Follow the story of the Bukusu traditional circumcision ceremony by yourself as you enjoy their un-matched rivalry

You can see the circumcisor with embalu or the circumcision knife.

On completing the fun of the Bukusu and neighboring communities in western Kenya, more fun is lined up further north. Here lies the sprawling Mount Elgon, making part of the border of Kenya and Uganda.

Many interesting activities and sceneries can be spotted here, starting with the well organized Mount Elgon national park to the sporadic cultural activities that can be arranged by the locals on request.

Mount Elgon National Park

Relief Map of Mount Elgon as viewed from 29 km

Map of Mount Elgon National Park

“Untamed wilderness, secluded splendour", Mt. Elgon is located 420 kms from Nairobi. Access is via tarmac road to Kitale, branch to murram road then to the Chorlim Gate. It can also be accessed from Bungoma town by road through Kimilili.


Roads: Mt. Elgon is located 420 kms from Nairobi. Access is via tarmac road to Kitale, branch to murram road then to the Chorlim Gate

Airstrips: There is one airstrip in the park


  • Chorlim (main gate)
  • Kisawai
  • Kiptogot
  • Kimothon


196 km2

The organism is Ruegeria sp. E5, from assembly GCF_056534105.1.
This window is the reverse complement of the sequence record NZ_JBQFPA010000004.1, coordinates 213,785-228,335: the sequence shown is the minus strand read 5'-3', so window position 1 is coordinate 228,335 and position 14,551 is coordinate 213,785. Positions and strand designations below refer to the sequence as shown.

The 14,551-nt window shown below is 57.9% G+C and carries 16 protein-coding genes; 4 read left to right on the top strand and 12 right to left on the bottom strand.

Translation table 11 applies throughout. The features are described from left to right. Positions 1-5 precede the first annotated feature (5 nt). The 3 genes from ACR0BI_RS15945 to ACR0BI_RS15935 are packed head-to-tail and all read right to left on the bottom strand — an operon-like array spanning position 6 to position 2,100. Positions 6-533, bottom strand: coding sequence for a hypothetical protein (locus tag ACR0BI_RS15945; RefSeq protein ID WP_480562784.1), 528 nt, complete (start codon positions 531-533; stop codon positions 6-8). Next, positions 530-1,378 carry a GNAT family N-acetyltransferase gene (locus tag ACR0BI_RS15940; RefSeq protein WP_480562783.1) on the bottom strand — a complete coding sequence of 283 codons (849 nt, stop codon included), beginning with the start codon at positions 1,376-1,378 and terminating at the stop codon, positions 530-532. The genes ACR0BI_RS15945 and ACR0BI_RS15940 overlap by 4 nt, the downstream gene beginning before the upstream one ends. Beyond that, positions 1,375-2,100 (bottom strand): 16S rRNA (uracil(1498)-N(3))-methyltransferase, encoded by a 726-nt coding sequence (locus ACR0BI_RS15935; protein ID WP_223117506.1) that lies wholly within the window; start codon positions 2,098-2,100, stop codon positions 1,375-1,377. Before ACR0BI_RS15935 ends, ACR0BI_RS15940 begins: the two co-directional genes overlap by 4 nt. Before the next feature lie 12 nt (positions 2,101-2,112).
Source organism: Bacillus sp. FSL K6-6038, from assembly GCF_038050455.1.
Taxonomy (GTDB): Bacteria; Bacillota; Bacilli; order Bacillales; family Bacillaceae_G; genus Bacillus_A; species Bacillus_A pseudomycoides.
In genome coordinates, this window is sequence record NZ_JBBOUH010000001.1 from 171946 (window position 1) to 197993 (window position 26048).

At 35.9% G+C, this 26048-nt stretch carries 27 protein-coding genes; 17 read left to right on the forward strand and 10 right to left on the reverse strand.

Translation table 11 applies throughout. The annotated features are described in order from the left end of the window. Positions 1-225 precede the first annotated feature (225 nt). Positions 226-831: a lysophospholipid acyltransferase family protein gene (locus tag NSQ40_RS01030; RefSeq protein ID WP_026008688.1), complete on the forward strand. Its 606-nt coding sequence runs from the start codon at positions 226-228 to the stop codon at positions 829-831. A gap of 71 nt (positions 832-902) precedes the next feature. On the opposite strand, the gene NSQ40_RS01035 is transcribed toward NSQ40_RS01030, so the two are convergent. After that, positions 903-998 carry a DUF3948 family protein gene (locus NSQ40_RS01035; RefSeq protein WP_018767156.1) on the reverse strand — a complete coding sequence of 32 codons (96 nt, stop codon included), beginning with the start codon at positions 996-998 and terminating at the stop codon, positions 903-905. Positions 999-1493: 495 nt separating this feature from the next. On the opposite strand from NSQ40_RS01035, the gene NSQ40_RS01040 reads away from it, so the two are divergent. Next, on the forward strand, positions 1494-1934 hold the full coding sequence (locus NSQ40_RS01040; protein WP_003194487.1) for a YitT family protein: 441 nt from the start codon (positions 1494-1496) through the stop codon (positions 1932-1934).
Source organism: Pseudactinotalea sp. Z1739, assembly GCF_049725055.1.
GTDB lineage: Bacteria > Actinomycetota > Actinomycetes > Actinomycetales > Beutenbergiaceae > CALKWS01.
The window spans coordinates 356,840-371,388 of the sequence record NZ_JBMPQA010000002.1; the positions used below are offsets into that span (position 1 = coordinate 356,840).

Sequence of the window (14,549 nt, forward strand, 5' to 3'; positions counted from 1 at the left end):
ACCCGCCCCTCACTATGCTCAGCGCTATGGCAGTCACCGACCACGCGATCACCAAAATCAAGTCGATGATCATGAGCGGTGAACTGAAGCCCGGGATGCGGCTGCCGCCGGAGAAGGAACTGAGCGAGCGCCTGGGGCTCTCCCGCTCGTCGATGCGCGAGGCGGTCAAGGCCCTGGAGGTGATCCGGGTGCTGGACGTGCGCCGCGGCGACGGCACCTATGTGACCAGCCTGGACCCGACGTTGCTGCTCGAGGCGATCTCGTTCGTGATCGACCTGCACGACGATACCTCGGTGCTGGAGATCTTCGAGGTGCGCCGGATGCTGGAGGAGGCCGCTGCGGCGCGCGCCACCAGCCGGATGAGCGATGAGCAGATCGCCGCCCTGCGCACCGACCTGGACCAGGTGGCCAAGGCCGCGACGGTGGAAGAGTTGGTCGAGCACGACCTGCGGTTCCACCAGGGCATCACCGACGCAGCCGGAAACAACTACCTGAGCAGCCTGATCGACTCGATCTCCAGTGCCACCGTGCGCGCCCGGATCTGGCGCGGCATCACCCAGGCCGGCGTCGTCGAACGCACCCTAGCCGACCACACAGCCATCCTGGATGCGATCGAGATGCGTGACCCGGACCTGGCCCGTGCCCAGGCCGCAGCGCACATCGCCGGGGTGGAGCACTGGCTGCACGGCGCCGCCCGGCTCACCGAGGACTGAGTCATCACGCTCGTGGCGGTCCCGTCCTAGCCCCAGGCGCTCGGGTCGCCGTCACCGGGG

On the western border of Kenya with Uganda, in Trans-Nzoia District of Rift Valley Province


The climate is moist to moderate dry. Annual rainfall is over 1,270mm


At present the park does not operate the Safari Card system. Entry is by cash only.


  • Caves
  • Salt Mining Elephants of Kitum Cave
  • Spectacular Waterfall
  • Game Viewing around the Mountain
  • Bird watching
  • Viewing the mountain


Elephant, leopard, giant forest hog, bushbuck, buffalo, duiker, black and white colobus, blue monkeys and golden cat, among others.

More than 240 bird species in the area, including the African crowned eagle, Ross’ turaco, and red-fronted parrot.


340 bird species have been recorded, of which 230 are forest dependant, while 110 are forest specialist.


  • Mountain Climbing
  • Horse Riding
  • Picnicking
  • Camping
  • Bird watching


· Drinking water, picnic items and camping equipment if you intend to stay overnight, walking boots, warm clothing, training shoes, socks, sandals and gaiters. Also useful are: binoculars, camera, hat, sunscreen, sunglasses and guidebooks.

A safari to western Kenya is a guaranteed journey of discovery and experience of the wild,